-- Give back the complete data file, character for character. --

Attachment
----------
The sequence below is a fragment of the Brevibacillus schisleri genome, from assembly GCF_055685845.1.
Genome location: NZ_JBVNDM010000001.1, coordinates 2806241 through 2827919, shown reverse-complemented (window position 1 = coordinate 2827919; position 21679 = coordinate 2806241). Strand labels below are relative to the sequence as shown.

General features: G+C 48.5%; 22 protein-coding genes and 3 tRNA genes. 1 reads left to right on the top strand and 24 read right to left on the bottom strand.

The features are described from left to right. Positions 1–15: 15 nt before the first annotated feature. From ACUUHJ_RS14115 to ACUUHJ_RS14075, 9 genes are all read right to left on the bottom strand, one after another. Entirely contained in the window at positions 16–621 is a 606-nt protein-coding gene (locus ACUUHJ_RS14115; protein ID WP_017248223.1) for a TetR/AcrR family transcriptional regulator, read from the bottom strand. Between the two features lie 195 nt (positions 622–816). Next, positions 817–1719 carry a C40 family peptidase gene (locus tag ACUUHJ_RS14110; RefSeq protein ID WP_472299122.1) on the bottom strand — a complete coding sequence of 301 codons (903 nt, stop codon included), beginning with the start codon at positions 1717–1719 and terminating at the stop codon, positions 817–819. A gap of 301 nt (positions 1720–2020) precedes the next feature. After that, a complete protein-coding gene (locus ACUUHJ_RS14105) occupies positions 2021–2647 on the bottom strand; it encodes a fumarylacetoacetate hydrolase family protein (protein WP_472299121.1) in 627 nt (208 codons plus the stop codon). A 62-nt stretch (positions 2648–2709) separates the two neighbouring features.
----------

The sequence below is a fragment of the Brevibacillus schisleri genome, from assembly GCF_055685845.1.
Genome location: NZ_JBVNDM010000001.1, coordinates 2806241 through 2827919, shown reverse-complemented (window position 1 = coordinate 2827919; position 21679 = coordinate 2806241). Strand labels below are relative to the sequence as shown.

General features: G+C 48.5%; 22 protein-coding genes and 3 tRNA genes. 1 reads left to right on the top strand and 24 read right to left on the bottom strand.

The features are described from left to right. Positions 1–15: 15 nt before the first annotated feature. From ACUUHJ_RS14115 to ACUUHJ_RS14075, 9 genes are all read right to left on the bottom strand, one after another. Entirely contained in the window at positions 16–621 is a 606-nt protein-coding gene (locus ACUUHJ_RS14115; protein ID WP_017248223.1) for a TetR/AcrR family transcriptional regulator, read from the bottom strand. Between the two features lie 195 nt (positions 622–816). Next, positions 817–1719 carry a C40 family peptidase gene (locus tag ACUUHJ_RS14110; RefSeq protein ID WP_472299122.1) on the bottom strand — a complete coding sequence of 301 codons (903 nt, stop codon included), beginning with the start codon at positions 1717–1719 and terminating at the stop codon, positions 817–819. A gap of 301 nt (positions 1720–2020) precedes the next feature. After that, a complete protein-coding gene (locus ACUUHJ_RS14105) occupies positions 2021–2647 on the bottom strand; it encodes a fumarylacetoacetate hydrolase family protein (protein WP_472299121.1) in 627 nt (208 codons plus the stop codon). A 62-nt stretch (positions 2648–2709) separates the two neighbouring features.